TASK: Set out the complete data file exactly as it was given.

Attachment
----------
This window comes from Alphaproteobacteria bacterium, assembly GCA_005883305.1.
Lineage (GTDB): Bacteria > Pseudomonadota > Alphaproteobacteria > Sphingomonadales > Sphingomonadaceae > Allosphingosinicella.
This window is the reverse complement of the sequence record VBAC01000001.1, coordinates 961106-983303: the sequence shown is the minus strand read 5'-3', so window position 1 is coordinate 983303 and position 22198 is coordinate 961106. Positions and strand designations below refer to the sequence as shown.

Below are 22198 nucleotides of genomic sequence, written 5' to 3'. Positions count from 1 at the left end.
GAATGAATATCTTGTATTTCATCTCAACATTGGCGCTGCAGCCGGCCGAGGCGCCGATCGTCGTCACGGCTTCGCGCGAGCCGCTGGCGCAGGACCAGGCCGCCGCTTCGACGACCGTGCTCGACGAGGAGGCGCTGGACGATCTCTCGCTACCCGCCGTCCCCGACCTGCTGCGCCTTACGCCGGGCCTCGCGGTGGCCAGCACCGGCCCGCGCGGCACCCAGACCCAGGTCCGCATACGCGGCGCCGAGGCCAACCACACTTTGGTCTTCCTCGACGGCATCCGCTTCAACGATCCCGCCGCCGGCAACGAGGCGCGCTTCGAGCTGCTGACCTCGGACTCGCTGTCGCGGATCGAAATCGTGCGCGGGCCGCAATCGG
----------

This window comes from Alphaproteobacteria bacterium, assembly GCA_005883305.1.
Lineage (GTDB): Bacteria > Pseudomonadota > Alphaproteobacteria > Sphingomonadales > Sphingomonadaceae > Allosphingosinicella.
This window is the reverse complement of the sequence record VBAC01000001.1, coordinates 961106-983303: the sequence shown is the minus strand read 5'-3', so window position 1 is coordinate 983303 and position 22198 is coordinate 961106. Positions and strand designations below refer to the sequence as shown.

Below are 22198 nucleotides of genomic sequence, written 5' to 3'. Positions count from 1 at the left end.
GAATGAATATCTTGTATTTCATCTCAACATTGGCGCTGCAGCCGGCCGAGGCGCCGATCGTCGTCACGGCTTCGCGCGAGCCGCTGGCGCAGGACCAGGCCGCCGCTTCGACGACCGTGCTCGACGAGGAGGCGCTGGACGATCTCTCGCTACCCGCCGTCCCCGACCTGCTGCGCCTTACGCCGGGCCTCGCGGTGGCCAGCACCGGCCCGCGCGGCACCCAGACCCAGGTCCGCATACGCGGCGCCGAGGCCAACCACACTTTGGTCTTCCTCGACGGCATCCGCTTCAACGATCCCGCCGCCGGCAACGAGGCGCGCTTCGAGCTGCTGACCTCGGACTCGCTGTCGCGGATCGAAATCGTGCGCGGGCCGCAATCGG